By: Joyce Anderson, Conversations with YourSelf
Drawings by: Liz Gill Neilson
Definition of an archetype: a collectively inherited unconscious idea, pattern of thought, and image universally present in individual psyches. They are interesting characters we all share. Archetypes can help to lighten up a situation, help with humor and safe distance to understand what’s going on. Usually, we first see them in others before we see them in ourselves. For example, I know a woman who uses Conred way too much! She in turn pushes my Conred button. Being aware of this, I can switch to Tellaga to deal with Conred. To reiterate, archetypes are universally present.
Working with these archetypes:
Look at your life in story form. Can you see the archetypes listed below in your life? When you read each one:
Archetype personalities signal you in many ways such as: energetic or lazy, creative or stagnant, friendly or lonely, active or procrastinating, victim or controlling, offering or hoarding your skills, feeling large or small, gray or colorful, etc. Use these archetypes for quick identification of what’s going on. Listen to them and challenge them. What is their message to you? What do you need to learn? Then turn to your highest intuitive self, your inner GPS, for wisdom on your next step. In the book, Tellaga says “When stuck, do to the opposite.”
TELLAGA, HIGHEST INTUITIVE SELF
Tellaga is the creative energy that knows how to use your best skills for what wants to happen. It knows what person, place and idea is a match for the best you.
ZEAL, THE GAS FOR LIFE
Zeal is the energy of fascination. Zeal is the spirit within that knows there is no better or worse; just wonder about learning, giving and connecting. Thrilled that about being ‘uniquely the same’.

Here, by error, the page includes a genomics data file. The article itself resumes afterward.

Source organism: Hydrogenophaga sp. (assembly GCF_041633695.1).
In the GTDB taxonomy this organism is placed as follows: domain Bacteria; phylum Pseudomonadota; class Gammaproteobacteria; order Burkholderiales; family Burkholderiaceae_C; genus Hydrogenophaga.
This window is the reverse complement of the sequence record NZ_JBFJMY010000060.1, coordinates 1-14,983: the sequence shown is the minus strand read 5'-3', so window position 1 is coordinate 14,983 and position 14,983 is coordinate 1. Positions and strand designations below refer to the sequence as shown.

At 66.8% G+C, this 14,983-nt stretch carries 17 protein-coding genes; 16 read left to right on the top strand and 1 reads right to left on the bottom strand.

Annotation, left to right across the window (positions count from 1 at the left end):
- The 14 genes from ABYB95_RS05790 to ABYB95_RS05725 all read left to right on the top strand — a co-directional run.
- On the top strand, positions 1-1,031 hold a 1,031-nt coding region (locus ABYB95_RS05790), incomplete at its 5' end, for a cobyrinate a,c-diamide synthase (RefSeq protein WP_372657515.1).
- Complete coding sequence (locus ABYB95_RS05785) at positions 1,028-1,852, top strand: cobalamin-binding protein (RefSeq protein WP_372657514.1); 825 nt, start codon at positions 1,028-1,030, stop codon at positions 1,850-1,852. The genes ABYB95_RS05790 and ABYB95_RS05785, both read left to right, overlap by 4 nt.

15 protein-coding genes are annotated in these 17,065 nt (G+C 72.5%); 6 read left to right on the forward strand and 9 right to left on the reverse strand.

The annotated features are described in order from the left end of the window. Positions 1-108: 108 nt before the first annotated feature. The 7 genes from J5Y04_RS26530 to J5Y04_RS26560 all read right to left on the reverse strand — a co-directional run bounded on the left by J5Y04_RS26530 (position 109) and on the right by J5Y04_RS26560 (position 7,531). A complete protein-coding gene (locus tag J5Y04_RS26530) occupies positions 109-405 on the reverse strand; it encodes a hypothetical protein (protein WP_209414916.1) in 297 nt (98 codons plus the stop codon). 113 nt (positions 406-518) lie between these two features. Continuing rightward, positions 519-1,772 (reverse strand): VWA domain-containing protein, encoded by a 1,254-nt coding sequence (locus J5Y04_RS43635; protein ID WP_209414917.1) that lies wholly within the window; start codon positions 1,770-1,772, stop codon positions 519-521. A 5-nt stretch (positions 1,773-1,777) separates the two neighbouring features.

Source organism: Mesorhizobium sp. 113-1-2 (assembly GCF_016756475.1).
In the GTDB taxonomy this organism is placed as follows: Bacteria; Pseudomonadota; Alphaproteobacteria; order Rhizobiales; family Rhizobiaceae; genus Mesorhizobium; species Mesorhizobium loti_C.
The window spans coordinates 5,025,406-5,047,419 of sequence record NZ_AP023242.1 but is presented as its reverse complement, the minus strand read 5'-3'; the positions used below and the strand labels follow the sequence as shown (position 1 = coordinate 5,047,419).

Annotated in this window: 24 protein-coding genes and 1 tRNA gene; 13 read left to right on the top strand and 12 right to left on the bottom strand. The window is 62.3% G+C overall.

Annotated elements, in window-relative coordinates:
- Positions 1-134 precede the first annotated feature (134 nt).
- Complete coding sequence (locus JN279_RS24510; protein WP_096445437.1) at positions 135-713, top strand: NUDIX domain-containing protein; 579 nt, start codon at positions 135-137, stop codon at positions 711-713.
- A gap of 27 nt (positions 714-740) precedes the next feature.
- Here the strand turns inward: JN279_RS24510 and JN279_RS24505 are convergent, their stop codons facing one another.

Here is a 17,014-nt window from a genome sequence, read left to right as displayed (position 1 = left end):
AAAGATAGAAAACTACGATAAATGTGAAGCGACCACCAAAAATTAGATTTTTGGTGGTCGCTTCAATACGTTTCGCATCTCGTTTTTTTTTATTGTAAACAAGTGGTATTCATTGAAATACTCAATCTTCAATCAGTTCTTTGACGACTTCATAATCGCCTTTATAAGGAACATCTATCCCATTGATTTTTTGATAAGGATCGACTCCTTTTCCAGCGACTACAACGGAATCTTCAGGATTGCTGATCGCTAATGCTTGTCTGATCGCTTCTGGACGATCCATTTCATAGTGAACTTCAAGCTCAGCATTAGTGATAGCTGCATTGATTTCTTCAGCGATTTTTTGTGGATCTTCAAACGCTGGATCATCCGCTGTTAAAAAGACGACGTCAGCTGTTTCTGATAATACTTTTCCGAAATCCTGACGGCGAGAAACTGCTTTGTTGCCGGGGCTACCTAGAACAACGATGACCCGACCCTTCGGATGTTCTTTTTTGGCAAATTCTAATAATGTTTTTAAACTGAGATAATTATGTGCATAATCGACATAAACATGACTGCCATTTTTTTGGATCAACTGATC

Agatha is the energy of lovability and vulnerability, born to interact in this dynamic, crazy world. Vulnerable is the faith to remain open. Young Agatha plays, says and imagines being anything she wishes. She loves being herself in the world to daydream with others.
Y.C. – (Why See) YOUNG CONRED
Y.C. is the energy of bravery and faith. His blue eyes see we are uniquely the same. His bravery comes from engaging in his difference for the sake of all. He sees the importance of each unique life, and its importance to heal the world.
AGATHA: NEUTRAL LIFE
Agatha is the energy of passivity, just getting by. Agatha passes over her importance and her gut instinct. She is barely 15% of her brilliant full self. Bottles up her talents, wishes and words and has trouble offering or receiving anything of value. Agatha puts others before her.
CONRED, KING OF COMPARISON
Conred is the energy of comparing for self-worth using the past. He thrives on sucking the colors and originality right out of you with hurtful past episodes. He amplifies hurt and guilt for being you.
SOLDIERS OF COMPARISON
These soldiers represent the energy of not belonging. The soldiers in your head use groups to prove you are ‘not enough’ or ‘better than’ to belong. Soldiers push you to join groups of ‘same’ that are formed to keep ‘different’ out. Then you have a sense of special belonging. Once in this group of two or many, the army of comparing grows. Your group must win, must be better than. The truth is we all belong; the soldiers believe only some belong. The result is war from inside to out. Are you in a group that’s open to others or closed?
The energy of hiding. Think of when you got your first dose of hurt feelings? Being young, you thought being ‘you’ was the cause. Out of self-preservation and not knowing any better, a protective energy begins. You desire something from the world that feels good, since people have hurt. Addictions are something from the outside that go inside to help you bury your hurt, consistently. What form of hiding do you use? What addiction describes your Coates?
SID, SABOTAGING YOUR IDENTITY
Sid is the energy of victimhood, giving the responsibility of who you are to others. When you don’t see yourself as unique for the positive, you give the job of directing your days to a Sid. Then you don’t have to be brave and responsible for your choices. Once you identify your Sid, it’s your courage of who you are that can release anyone you have assigned the job of sabotaging your id.